"Logarithmic Distribution: Instead of random distribution or bell curve distributions, the distribution of links in a network is determined by logarithmic power laws. If you remember log tables from math, log numbers increase by powers of ten. 2 is ten times larger than 1, 3 is 100 times larger than 1, and so on. This means some nodes have all the links and most nodes only have a few links.
Earthquakes are measured by log numbers: A magnitude 2.0 is ten times more severe than a magnitude 1.0, a 3.0 is 100 times stronger, and so on."
Here reference is made to Google's grading of websites for its search engine. Google uses a grading system that separates websites the a magnitude of ten as well... I guess this is simply used as a way of quantifying the previous and later theories in peoples heads.

Moving on to something more juicy. Is the idea of Big Nodes growing faster as they need to do less to create links to other nodes simply by the fact that they have lots of nodes already linking to them. So, a larger website will have more smaller websites making reference to them and the net result is that a web is created that directs you're Internet activities to that single big site (if it is on an interest to you). To the point where (Assuming the content is informative, and relevant) you will actively engage, make reference to, and create a mode-link to that site yourself without the need for actual aggressive 'sociability' buy that website-node.

I guess that this is a point of 'phase transition', even though the website makes reference to something else when it says this. In that it is a tipping point for the sum of links that are being created independently of any attempt by the big node-website to increase linkages to the amount of linkages which are being degraded (e.g. Via time, in ways of inactivity). What it actually makes reference to is the point where the nodes all become "a single entity" and adopt standards, generalisations and norms. This happens along the 80% 20% rule, in that the big node(s) will be the 20% doing the 80% of the linkages. And it will be this acceptance of the norms that will allow users/smaller nodes to be lazy in their activities allowing for easy linkage...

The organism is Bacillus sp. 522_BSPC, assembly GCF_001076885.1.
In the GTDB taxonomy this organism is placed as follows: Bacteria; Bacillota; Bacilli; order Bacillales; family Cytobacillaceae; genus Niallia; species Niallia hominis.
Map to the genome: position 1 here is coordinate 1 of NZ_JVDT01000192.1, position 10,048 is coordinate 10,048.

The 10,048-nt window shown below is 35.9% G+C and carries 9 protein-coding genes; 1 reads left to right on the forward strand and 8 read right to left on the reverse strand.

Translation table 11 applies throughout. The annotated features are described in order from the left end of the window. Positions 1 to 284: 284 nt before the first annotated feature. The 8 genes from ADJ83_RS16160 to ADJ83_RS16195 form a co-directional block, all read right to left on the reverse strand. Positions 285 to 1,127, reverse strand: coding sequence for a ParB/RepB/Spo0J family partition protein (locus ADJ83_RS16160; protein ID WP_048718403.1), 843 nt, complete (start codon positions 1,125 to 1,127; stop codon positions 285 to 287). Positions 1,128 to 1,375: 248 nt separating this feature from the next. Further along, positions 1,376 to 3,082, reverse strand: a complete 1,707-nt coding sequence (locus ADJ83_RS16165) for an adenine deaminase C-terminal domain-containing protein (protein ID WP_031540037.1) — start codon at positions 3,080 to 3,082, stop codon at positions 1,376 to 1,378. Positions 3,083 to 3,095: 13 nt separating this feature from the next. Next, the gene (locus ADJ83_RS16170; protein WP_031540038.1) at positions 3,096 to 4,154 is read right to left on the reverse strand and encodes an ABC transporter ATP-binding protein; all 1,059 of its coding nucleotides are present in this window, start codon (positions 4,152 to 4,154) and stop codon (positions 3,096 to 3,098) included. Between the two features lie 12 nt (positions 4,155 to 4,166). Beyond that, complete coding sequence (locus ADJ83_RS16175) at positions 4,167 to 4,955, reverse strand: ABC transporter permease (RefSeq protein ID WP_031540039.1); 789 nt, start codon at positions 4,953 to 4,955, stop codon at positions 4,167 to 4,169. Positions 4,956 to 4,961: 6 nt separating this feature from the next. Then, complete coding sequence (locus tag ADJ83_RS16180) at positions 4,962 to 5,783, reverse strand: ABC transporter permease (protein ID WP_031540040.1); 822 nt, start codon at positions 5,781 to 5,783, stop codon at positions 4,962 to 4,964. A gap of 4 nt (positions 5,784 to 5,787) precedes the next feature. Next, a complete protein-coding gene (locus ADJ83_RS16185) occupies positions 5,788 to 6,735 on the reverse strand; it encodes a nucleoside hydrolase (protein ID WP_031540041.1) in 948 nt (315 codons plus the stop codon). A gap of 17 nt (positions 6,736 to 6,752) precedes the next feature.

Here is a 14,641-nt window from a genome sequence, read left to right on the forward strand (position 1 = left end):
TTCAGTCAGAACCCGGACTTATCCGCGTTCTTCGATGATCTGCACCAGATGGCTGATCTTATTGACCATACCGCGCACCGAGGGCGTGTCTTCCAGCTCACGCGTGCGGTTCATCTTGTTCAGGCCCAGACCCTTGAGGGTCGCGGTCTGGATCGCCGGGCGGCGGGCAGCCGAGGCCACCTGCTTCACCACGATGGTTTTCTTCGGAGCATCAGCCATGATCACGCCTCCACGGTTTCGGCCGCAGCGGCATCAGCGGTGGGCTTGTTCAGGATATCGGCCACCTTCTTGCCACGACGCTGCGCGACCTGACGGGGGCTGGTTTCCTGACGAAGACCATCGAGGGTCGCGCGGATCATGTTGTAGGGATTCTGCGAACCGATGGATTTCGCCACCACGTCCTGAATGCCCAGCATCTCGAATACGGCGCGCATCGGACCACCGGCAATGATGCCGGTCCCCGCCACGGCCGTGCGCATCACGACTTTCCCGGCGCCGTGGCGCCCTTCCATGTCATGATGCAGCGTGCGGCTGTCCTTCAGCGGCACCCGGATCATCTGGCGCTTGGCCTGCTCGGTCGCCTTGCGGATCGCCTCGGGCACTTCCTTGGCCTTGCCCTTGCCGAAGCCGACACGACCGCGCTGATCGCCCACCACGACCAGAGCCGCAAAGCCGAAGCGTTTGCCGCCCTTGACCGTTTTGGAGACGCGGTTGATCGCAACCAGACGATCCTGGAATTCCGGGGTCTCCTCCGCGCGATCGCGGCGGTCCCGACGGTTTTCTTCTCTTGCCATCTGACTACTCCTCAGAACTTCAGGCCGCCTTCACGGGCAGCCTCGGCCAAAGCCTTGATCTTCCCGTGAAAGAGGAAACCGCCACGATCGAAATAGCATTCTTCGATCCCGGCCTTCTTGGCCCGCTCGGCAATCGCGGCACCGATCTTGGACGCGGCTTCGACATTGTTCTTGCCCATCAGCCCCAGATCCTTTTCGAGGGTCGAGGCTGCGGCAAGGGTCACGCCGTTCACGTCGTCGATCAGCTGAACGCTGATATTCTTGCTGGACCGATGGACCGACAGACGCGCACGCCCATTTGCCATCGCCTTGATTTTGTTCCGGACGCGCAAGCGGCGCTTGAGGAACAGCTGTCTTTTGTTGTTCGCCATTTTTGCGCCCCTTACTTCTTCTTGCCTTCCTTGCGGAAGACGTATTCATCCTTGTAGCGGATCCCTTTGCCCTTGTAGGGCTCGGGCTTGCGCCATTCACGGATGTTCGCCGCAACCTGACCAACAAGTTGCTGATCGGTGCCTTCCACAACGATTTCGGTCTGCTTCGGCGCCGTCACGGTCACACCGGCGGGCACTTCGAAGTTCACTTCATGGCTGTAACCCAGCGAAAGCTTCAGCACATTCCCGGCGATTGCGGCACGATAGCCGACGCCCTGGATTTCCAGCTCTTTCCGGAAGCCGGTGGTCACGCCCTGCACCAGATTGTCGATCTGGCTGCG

An interesting topic that comes up here(in my own thoughts) is how there is resistance in the ability of nodes to link. This is in the action of connectivity, that demands user interaction and effort. Thus some nodes are more easily accessed not only on a level that they are more widely available but also that they are more 'smoothly' created. For example a website that needs 'registration' will be a barrier, or a resisting force to the creation of social nodal linkages. But are all linkages desirable? The review website says yes, in that even the most minor of connections could come out and result in a positive outcome. But in that the actuality is that some linkages have a negative drain on resources and time. The simple example of this is the way in which some websites create barriers so strong against easy access (Payment, and detailed stringent rules needed for forums) it becomes desirable to join such entity at the 'chaff' is automatically excluded from the Node.

This needs more work, But for now this is where I will leave it and may come back later and finish it up.